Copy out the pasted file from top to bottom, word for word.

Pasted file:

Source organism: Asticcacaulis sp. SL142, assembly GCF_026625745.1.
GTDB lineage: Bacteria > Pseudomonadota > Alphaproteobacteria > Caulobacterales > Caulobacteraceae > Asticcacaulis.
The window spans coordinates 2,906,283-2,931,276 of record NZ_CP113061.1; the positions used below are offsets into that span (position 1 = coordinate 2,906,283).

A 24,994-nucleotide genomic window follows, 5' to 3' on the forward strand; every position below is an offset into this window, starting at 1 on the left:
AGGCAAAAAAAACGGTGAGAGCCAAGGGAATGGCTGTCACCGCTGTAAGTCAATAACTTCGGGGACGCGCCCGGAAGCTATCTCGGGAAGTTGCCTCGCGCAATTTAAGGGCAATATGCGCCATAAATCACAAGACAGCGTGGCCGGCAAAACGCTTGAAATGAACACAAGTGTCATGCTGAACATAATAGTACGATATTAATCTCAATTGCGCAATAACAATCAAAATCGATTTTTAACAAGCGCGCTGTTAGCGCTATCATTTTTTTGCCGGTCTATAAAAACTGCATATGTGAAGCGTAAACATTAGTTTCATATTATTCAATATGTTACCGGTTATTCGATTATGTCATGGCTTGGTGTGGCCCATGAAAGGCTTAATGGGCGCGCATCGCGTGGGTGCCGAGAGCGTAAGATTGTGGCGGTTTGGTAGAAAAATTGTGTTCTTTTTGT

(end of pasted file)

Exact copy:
Source organism: Asticcacaulis sp. SL142, assembly GCF_026625745.1.
GTDB lineage: Bacteria > Pseudomonadota > Alphaproteobacteria > Caulobacterales > Caulobacteraceae > Asticcacaulis.
The window spans coordinates 2,906,283-2,931,276 of record NZ_CP113061.1; the positions used below are offsets into that span (position 1 = coordinate 2,906,283).

A 24,994-nucleotide genomic window follows, 5' to 3' on the forward strand; every position below is an offset into this window, starting at 1 on the left:
AGGCAAAAAAAACGGTGAGAGCCAAGGGAATGGCTGTCACCGCTGTAAGTCAATAACTTCGGGGACGCGCCCGGAAGCTATCTCGGGAAGTTGCCTCGCGCAATTTAAGGGCAATATGCGCCATAAATCACAAGACAGCGTGGCCGGCAAAACGCTTGAAATGAACACAAGTGTCATGCTGAACATAATAGTACGATATTAATCTCAATTGCGCAATAACAATCAAAATCGATTTTTAACAAGCGCGCTGTTAGCGCTATCATTTTTTTGCCGGTCTATAAAAACTGCATATGTGAAGCGTAAACATTAGTTTCATATTATTCAATATGTTACCGGTTATTCGATTATGTCATGGCTTGGTGTGGCCCATGAAAGGCTTAATGGGCGCGCATCGCGTGGGTGCCGAGAGCGTAAGATTGTGGCGGTTTGGTAGAAAAATTGTGTTCTTTTTGT